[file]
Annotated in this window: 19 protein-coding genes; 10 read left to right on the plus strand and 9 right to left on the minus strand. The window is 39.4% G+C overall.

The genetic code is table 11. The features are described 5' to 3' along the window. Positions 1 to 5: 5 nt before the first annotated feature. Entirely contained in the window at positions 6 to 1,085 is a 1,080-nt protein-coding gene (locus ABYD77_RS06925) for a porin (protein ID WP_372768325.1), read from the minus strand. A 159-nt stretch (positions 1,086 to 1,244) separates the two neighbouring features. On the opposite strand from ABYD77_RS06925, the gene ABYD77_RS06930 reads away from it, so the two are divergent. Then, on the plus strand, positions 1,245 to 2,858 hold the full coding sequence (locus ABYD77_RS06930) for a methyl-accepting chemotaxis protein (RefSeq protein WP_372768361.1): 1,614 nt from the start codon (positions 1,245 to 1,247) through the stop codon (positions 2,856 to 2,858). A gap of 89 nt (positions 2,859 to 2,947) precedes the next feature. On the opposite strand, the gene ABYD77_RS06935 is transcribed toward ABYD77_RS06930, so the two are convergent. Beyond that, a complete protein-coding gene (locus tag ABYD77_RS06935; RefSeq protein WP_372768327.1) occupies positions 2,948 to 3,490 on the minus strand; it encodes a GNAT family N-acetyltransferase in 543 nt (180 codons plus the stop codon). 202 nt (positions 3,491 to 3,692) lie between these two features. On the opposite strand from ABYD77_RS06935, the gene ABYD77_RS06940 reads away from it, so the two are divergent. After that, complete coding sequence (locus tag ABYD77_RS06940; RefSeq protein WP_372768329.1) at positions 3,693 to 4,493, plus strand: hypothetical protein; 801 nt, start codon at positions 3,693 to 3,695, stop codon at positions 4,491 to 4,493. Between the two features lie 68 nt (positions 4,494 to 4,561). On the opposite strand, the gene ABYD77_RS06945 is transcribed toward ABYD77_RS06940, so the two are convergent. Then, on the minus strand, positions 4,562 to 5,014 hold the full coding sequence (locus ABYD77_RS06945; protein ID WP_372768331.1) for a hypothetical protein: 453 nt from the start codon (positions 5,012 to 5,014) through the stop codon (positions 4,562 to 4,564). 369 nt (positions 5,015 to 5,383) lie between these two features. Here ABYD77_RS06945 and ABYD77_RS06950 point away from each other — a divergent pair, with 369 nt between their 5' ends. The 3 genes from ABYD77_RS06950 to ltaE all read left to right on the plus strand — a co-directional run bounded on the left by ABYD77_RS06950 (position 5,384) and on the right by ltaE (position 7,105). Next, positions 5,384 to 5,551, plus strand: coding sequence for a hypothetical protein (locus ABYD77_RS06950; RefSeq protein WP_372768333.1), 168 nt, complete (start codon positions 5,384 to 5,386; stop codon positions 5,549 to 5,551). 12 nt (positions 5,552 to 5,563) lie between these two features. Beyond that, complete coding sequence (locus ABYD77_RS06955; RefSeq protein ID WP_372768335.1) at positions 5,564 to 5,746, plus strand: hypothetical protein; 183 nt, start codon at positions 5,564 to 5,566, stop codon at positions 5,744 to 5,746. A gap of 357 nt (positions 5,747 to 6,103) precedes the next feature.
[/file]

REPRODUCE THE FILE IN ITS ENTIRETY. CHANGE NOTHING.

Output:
Annotated in this window: 19 protein-coding genes; 10 read left to right on the plus strand and 9 right to left on the minus strand. The window is 39.4% G+C overall.

The genetic code is table 11. The features are described 5' to 3' along the window. Positions 1 to 5: 5 nt before the first annotated feature. Entirely contained in the window at positions 6 to 1,085 is a 1,080-nt protein-coding gene (locus ABYD77_RS06925) for a porin (protein ID WP_372768325.1), read from the minus strand. A 159-nt stretch (positions 1,086 to 1,244) separates the two neighbouring features. On the opposite strand from ABYD77_RS06925, the gene ABYD77_RS06930 reads away from it, so the two are divergent. Then, on the plus strand, positions 1,245 to 2,858 hold the full coding sequence (locus ABYD77_RS06930) for a methyl-accepting chemotaxis protein (RefSeq protein WP_372768361.1): 1,614 nt from the start codon (positions 1,245 to 1,247) through the stop codon (positions 2,856 to 2,858). A gap of 89 nt (positions 2,859 to 2,947) precedes the next feature. On the opposite strand, the gene ABYD77_RS06935 is transcribed toward ABYD77_RS06930, so the two are convergent. Beyond that, a complete protein-coding gene (locus tag ABYD77_RS06935; RefSeq protein WP_372768327.1) occupies positions 2,948 to 3,490 on the minus strand; it encodes a GNAT family N-acetyltransferase in 543 nt (180 codons plus the stop codon). 202 nt (positions 3,491 to 3,692) lie between these two features. On the opposite strand from ABYD77_RS06935, the gene ABYD77_RS06940 reads away from it, so the two are divergent. After that, complete coding sequence (locus tag ABYD77_RS06940; RefSeq protein WP_372768329.1) at positions 3,693 to 4,493, plus strand: hypothetical protein; 801 nt, start codon at positions 3,693 to 3,695, stop codon at positions 4,491 to 4,493. Between the two features lie 68 nt (positions 4,494 to 4,561). On the opposite strand, the gene ABYD77_RS06945 is transcribed toward ABYD77_RS06940, so the two are convergent. Then, on the minus strand, positions 4,562 to 5,014 hold the full coding sequence (locus ABYD77_RS06945; protein ID WP_372768331.1) for a hypothetical protein: 453 nt from the start codon (positions 5,012 to 5,014) through the stop codon (positions 4,562 to 4,564). 369 nt (positions 5,015 to 5,383) lie between these two features. Here ABYD77_RS06945 and ABYD77_RS06950 point away from each other — a divergent pair, with 369 nt between their 5' ends. The 3 genes from ABYD77_RS06950 to ltaE all read left to right on the plus strand — a co-directional run bounded on the left by ABYD77_RS06950 (position 5,384) and on the right by ltaE (position 7,105). Next, positions 5,384 to 5,551, plus strand: coding sequence for a hypothetical protein (locus ABYD77_RS06950; RefSeq protein WP_372768333.1), 168 nt, complete (start codon positions 5,384 to 5,386; stop codon positions 5,549 to 5,551). 12 nt (positions 5,552 to 5,563) lie between these two features. Beyond that, complete coding sequence (locus ABYD77_RS06955; RefSeq protein ID WP_372768335.1) at positions 5,564 to 5,746, plus strand: hypothetical protein; 183 nt, start codon at positions 5,564 to 5,566, stop codon at positions 5,744 to 5,746. A gap of 357 nt (positions 5,747 to 6,103) precedes the next feature.